After World War I, Lieutenant Colonel John McCrae wrote a poem, "In Flanders Fields," and spoke of red poppies that grew around the white crosses which were planted into fields of only dirt and mud where soldiers were buried. It wasn't long before the poppies became a symbol of the blood shed by those soldiers, and by 1920, the American Legion named the poppy the official flower for veterans.
Later, paper poppies were being made as a way for disabled veterans to make a living. Now, the poppy is considered a remembrance flower.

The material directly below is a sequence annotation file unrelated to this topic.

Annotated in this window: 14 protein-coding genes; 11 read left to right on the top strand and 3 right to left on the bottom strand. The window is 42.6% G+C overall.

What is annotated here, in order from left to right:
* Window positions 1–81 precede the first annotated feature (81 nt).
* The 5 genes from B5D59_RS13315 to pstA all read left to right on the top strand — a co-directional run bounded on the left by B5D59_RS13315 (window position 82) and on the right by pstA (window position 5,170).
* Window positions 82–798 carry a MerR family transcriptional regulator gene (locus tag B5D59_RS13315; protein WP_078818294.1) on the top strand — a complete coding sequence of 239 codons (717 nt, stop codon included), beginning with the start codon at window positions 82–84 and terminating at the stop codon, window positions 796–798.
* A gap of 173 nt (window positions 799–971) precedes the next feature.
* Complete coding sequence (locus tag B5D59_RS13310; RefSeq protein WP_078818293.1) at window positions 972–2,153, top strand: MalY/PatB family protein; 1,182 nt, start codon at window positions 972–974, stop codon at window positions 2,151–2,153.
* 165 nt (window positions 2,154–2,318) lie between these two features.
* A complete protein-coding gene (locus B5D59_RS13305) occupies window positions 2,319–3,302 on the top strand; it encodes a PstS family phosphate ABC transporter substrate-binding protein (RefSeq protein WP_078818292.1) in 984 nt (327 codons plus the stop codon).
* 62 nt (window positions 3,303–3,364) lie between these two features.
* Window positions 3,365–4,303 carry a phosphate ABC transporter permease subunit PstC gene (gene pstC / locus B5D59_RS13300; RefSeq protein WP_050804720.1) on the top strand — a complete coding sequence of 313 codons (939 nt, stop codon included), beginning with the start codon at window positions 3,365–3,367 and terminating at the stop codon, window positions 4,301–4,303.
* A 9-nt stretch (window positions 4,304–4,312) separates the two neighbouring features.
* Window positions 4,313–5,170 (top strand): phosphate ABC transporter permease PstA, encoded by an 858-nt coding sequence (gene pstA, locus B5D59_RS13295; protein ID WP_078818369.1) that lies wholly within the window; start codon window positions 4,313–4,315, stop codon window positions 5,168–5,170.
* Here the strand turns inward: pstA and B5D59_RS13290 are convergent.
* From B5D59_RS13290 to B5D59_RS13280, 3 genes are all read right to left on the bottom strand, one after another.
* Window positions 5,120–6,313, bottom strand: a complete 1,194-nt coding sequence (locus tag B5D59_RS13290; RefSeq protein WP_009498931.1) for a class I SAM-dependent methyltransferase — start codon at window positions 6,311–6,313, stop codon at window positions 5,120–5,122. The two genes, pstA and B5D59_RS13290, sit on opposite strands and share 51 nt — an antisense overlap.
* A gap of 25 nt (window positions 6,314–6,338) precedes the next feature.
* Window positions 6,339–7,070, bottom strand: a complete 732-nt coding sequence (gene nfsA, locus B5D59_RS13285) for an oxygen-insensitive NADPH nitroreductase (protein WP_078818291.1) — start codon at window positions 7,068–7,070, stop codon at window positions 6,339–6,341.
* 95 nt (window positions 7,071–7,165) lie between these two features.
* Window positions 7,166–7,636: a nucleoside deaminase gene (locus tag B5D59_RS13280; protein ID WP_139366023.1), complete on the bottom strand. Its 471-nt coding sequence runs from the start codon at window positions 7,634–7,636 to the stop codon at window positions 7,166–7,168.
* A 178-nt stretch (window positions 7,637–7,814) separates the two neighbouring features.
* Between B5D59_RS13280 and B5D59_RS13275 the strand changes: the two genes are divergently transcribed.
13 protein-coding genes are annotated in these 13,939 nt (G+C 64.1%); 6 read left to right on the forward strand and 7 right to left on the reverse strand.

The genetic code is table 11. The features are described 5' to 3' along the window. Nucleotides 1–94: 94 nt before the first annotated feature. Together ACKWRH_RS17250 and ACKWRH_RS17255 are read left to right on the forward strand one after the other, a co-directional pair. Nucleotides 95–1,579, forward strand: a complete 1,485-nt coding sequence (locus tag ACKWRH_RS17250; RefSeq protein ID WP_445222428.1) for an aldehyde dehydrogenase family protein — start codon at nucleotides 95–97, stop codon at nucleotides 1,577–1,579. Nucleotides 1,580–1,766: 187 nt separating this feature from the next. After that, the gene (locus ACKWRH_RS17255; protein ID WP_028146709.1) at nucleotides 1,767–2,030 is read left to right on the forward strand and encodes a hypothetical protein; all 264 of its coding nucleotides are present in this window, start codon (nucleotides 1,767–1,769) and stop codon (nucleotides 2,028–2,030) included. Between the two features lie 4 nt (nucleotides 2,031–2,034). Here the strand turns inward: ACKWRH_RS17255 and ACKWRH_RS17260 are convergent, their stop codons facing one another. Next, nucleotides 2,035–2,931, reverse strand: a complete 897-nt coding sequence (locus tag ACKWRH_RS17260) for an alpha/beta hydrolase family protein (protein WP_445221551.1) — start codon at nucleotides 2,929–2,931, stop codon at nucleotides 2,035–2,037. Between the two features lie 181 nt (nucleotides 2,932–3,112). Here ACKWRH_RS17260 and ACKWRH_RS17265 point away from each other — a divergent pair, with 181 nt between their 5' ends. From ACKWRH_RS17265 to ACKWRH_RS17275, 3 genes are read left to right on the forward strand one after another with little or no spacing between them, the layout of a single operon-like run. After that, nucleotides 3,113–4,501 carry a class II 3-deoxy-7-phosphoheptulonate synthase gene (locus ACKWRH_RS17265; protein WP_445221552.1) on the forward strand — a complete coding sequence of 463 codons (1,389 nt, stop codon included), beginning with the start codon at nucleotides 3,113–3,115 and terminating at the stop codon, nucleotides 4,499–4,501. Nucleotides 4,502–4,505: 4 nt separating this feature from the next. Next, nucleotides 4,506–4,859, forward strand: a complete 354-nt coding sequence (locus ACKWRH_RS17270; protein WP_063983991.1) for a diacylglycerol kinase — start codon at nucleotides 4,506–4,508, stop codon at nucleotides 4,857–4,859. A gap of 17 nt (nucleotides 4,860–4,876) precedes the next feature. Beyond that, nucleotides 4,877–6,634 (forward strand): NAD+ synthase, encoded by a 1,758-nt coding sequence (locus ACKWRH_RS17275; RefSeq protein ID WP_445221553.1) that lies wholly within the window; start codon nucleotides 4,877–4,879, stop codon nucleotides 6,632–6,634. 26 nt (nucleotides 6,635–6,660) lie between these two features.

For more than 50 years, American Legion posts nationwide have been purchasing these crepe poppies, which are still being made by disabled veterans. The posts gather and hand them out to people in the community.
"The poppies are never sold," said Marsha Floyd, a member of the Covington American Legion Auxiliary, Post 32. "But we do ask for donations. All the money that gets collected has to be kept in a separate account and used only for spending on veterans and children."
The Covington American Legion will be at the Covington Kmart and Walmart locations to hand out poppies tomorrow, Nov. 10. Everyone is invited to come and get more information.